Angels and Demons Banned By The Vatican

Published 6 years ago by

angels and demons Angels and Demons Banned By The VaticanEverybody loves Tom Hanks, right?

The everyman actor has a box office golden touch stretching back almost 20 years, and with The Da Vinci Code Hanks made his first film with sequel potential. Okay, I know that we could have seen Turner and Hooch 2 by now, but we won’t get into that!

Hanks returns as Robert Langdon in Ron Howard’s adaptation of Dan Brown’s Angels and Demons, but one guy who isn’t happy is The Pope.

Sure, he had to have been pretty miffed over the contents of The Da Vinci Code movie (and book) but he isn’t willing to turn the other cheek. His Holiness has now banned the production from filming on the grounds of The Vatican or in any church in Rome.

Archbishop Velasio De Paolis, the head of the Vatican’s Prefecture for Economic Affairs said:

“It would be unacceptable to transform churches into film sets so that his blasphemous novels can be made into films in the name of business.”

I’m sure that De Paolis could also have said that he has possibly the longest title that anyone, in any job could ever have. However to my knowledge he didn’t. Although, he might have. At some point.

The new film follows a secret organization called The Illuminati who plan to elect their own member as pope and blow up The Vatican.

The Catholic Church wasn’t so hot on The Da Vinci Code, so it’s no surprise that this has happened. Howard and company now plan to build the church interiors on sound stages in the blasphemous depths of Hollywood. A place where sin runs deep.

Meanwhile it is good to note that Hanks has shed that terrible hair from the previous Brown adaptation, and he now looks pretty respectable.

Angels and Demons opens on May 19, 2009

Source: The Times

TAGS: angels and demons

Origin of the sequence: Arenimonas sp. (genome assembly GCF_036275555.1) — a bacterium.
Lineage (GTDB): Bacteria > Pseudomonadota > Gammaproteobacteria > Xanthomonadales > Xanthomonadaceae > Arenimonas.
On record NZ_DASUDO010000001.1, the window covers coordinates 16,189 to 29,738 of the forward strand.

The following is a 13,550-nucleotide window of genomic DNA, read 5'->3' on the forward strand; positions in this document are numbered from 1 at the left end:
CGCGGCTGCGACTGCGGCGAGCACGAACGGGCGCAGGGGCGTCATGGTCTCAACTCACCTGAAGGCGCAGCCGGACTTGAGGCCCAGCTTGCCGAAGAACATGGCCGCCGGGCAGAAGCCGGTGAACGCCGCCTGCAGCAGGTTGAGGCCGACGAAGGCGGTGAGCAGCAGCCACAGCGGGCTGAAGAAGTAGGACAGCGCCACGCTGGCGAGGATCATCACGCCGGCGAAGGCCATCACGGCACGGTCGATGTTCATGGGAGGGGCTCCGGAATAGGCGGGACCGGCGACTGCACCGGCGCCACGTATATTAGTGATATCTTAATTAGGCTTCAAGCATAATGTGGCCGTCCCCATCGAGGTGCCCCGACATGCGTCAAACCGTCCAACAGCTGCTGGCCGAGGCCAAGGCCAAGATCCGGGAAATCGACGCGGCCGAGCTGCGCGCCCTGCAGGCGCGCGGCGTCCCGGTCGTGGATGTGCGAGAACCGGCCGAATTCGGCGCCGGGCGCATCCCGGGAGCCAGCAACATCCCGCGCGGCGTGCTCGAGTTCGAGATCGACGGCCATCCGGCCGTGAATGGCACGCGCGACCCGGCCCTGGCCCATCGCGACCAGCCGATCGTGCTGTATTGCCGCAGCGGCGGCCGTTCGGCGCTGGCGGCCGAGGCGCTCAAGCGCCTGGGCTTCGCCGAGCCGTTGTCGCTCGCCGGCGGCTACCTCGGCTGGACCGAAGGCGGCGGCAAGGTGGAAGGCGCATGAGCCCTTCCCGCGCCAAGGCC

31 Comments

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  1. Personally I can’t say I blame the Vatican on this one. They have the right to say what can and cannot happen on their property.

    If someone was going to make a movie about my family and call us a bunch liars and conspirators, then asked me if they could shoot the film in my home, I’d tell them to get lost as well.

    Vic

  2. Vic,

    I was going to make that exact same point in my article!!!

    Of course, I didn’t

    Great minds…

    Niall

  3. Ah, well from your statement “he isn’t willing to turn the other cheek” I thought you were finding fault with the Pope’s decision.

    Vic

  4. No, I understand why he wouldn’t. I’m pretty amazed that they would even dare ask the Vatican! After the reaction of the church to the book and film.

    To use a Tom Cruiseism – I was just being glib! :-)

    Niall

  5. Hey, will you guys get a room? :)

  6. While I do think the Vatican should be free to do whatever they wish with their property. I feel that if a belief is as true and flawless as they would have us to believe then no simple book film could discredit it.

  7. lol @INK – VERY funny.

    We’re just one big happy family here at Screen Rant. :-D

    Vic

  8. all that matters is that the Da Vinci Code was one of the worst movies ever and the first time I actually thought Tom acted poorly in.

    I hope this prequel is of better quality, directing and acting

  9. They tried to fit too much material into the movie and it all ran together and just confused everyone (especially if they had not read the book)If I had not read the book i would have been lost…hopefully they learned from that and this one will be much better…

  10. Good one Ink!

    They may have a flawless belief, but I’m sure that they don’t want people insulting them in their own backyard!

    I do hope that it’s better than Da Vinci though.

    Niall

  11. I heard they were planning to shoot the interiors in Naples .

  12. I was all set to write the same thing as Vic and Niall. If someone came knocking to ask if they could film a movie slagging me off in my house, my reply would be very short!

    To be honest, even though I’m not Catholic, nor even leaning to them, I would find the Vatican allowing filmaking distasteful. You’d like to think there are certain places you can’t use like that.

  13. I agree that they have the right to not allow filming on their property. I don’t it will matter, I enjoyed The Da Vinci Code so if this is similar, no matter were its filmed, I think I will enjoy.

  14. “I don’t think there should be places which aren’t allowed to be filmed”

    Um, you’re kidding, right? Ever hear of this thing called “private property?”

    Vic

  15. No, they’re not public property. Public property is that property which is bought, owned, and maintained by the government. Period.

  16. Although I agree that they had their reasons for not allowing film, I don’t think there should be places which aren’t allowed to be filmed. I’m just not sympathetic towards religion in that way I guess.